The United Nations has been, in my opinion, a pretty good success, though without a spotless reccord. Wars have still happened since it was founded in 1945 in the aftermath of World War Two, and, despite all the conspiracy theories and sci-fi media in the past few decades, it’s nowhere close to becoming a one-world government. I promise. However it has greatly improved the standard of living for millions, saved millions more from disease, protected natural and national treasures, and has successfully averted a full scale war in the height of the Cold War with a mixture of diplomacy, sanctions and sternly worded ultimatums, and has sought to protect the tenuous peace of the many smaller conflicts that have broken out with blue helmeted peacekeepers around the world.
|What better way to say "I may be a solider, but I don't want to hurt anyone today" than a light blue helmet that makes you stick out?|
So, what if the UN never existed?
Point Of Divergence
The best point of divergence I can think of would be that after World War Two, the US Senate, in a last gasp of isolationism, votes down the UN, saying it’s just another ineffectual League of Nations (or, another point that is made today that it’s too powerful, taking away the powers and privileges of the nation to an international body). Without the US, other major powers such as the USSR, United Kingdom, France and China, the proposed Security Council, also back away. By 1947, the dream of the United Nations has failed.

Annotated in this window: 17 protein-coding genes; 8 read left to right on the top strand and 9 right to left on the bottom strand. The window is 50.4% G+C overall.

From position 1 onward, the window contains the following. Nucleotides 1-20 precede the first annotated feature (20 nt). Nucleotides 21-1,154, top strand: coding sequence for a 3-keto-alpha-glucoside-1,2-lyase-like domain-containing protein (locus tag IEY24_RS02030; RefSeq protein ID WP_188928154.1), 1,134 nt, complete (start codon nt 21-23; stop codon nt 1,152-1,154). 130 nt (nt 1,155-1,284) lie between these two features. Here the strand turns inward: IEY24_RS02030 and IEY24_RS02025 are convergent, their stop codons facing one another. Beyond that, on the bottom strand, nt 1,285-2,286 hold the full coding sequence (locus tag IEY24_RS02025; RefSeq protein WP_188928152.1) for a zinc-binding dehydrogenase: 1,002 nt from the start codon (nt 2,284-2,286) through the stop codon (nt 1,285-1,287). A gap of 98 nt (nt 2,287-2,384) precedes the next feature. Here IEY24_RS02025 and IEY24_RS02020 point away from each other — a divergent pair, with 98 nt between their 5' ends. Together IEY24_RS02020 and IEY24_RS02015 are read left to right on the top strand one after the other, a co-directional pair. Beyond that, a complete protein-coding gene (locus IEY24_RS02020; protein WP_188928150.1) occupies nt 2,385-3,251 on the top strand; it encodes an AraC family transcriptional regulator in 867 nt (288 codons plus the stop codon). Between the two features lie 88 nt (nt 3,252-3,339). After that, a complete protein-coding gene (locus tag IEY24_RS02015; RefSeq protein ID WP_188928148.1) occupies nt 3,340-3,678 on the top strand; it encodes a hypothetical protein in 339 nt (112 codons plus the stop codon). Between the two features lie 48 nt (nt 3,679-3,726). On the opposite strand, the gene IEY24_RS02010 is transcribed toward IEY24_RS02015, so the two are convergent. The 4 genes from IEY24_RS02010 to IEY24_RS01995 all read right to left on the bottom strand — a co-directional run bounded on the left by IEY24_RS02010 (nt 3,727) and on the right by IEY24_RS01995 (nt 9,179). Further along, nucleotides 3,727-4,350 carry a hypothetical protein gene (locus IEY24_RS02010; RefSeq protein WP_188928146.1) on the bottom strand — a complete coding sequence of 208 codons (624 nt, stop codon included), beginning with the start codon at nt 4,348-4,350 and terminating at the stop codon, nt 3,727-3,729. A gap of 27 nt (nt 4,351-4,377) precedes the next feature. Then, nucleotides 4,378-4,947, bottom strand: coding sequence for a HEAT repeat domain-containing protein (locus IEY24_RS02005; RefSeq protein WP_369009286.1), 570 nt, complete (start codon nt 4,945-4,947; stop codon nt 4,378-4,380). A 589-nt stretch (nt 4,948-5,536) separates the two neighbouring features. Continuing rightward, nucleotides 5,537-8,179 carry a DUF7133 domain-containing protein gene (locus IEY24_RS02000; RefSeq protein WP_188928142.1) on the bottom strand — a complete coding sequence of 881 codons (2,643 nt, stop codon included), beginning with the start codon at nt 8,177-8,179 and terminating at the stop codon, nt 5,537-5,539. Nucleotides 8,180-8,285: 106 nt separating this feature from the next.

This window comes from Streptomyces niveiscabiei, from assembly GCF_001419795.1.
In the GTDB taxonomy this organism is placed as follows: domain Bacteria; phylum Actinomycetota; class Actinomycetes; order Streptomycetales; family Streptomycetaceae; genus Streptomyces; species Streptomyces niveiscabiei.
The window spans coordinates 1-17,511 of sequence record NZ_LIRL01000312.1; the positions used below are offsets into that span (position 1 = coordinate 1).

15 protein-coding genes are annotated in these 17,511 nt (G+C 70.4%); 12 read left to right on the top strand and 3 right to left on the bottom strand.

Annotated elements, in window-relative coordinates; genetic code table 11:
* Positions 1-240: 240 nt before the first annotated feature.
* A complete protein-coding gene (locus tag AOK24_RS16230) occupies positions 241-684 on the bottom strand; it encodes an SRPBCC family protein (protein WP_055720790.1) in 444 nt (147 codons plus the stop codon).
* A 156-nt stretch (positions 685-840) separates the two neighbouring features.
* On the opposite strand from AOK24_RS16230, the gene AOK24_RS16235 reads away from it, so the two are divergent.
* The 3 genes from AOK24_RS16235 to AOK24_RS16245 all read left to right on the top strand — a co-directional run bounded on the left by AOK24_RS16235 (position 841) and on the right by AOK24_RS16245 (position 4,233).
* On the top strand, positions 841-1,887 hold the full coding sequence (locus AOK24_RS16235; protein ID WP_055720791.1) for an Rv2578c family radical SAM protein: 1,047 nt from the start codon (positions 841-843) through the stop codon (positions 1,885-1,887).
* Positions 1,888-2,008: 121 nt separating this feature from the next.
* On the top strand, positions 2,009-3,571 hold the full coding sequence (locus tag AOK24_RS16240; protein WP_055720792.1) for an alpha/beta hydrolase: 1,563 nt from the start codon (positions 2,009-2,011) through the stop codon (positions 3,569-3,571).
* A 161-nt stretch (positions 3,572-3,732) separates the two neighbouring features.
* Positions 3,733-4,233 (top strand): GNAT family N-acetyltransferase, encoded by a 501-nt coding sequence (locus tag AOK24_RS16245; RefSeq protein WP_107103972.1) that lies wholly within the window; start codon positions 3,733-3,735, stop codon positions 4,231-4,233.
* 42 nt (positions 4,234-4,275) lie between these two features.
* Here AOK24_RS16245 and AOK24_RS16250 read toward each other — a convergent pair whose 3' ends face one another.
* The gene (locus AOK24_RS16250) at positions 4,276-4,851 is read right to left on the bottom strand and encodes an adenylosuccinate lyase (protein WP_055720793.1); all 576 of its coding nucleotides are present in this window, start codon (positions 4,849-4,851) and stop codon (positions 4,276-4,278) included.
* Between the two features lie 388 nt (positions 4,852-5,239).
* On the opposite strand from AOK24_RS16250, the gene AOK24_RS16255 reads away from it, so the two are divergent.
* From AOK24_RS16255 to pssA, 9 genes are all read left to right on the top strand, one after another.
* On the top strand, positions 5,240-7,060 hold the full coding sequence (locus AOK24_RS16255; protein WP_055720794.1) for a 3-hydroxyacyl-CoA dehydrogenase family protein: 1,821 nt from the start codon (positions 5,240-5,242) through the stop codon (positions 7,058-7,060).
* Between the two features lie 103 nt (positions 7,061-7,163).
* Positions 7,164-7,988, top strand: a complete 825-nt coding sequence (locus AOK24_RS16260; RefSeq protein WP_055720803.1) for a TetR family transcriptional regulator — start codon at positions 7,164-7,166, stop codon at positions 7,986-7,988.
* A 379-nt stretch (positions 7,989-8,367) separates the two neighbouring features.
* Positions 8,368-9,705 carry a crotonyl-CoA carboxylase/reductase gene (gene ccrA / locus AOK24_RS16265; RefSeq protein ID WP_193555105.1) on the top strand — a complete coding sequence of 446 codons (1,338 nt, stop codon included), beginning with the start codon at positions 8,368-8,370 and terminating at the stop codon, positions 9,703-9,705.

|The Senate of the United States: Blocking anything and everything with a "Not American Enough" stance since 1788!|
In it’s place, I would see a pre-World War One “Powers” System come to the fore. At the very top would be the United States and the Soviet Union as the “superpowers.” Next on the list, nations like the United Kingdom, France, and China, later to be joined by Germany, and Japan, would be the “Great Powers,” the nations that possess a powerful economy and strong military capabilities, and could throw wrenches into whatever plan the superpowers hold, though they were completely overshadowed by the big leagues. After that, the Medium Powers: Turkey, Canada, Italy, Spain, Brazil, Iran, Egypt, Argentina, Australia, Indonesia (when independent), the Netherlands, Sweden, and others. These nations would be more diplomatically inclined, and either neutral in the Cold War, or supporting one side of the other. However, there would be no forum established for the Super, Great or Medium powers to work together, and most nations would only work with each other on a geographical or on specific interests.
This would establish a semi-balanced status-quo, at least for a while as the world rebuilt from the ruins of war. But I don’t think it would be as peaceful, or even as stable, as the world would have been with the UN. But, it would be very much a “might makes right” kind of world, where the bigger nations would be able to bully the smaller ones if need be, with not course of legal action to possibly be undertaken. It would be the late 19th and early 20th century all over, where the Great Powers of UK, Germany, France, Russia, Italy, Austria-Hungary and the Ottoman Empire made temporary alliances for one issue, then breaking them over another issue to make new ones.
|Honestly France, why do you want to do anything with the weird octopus people?|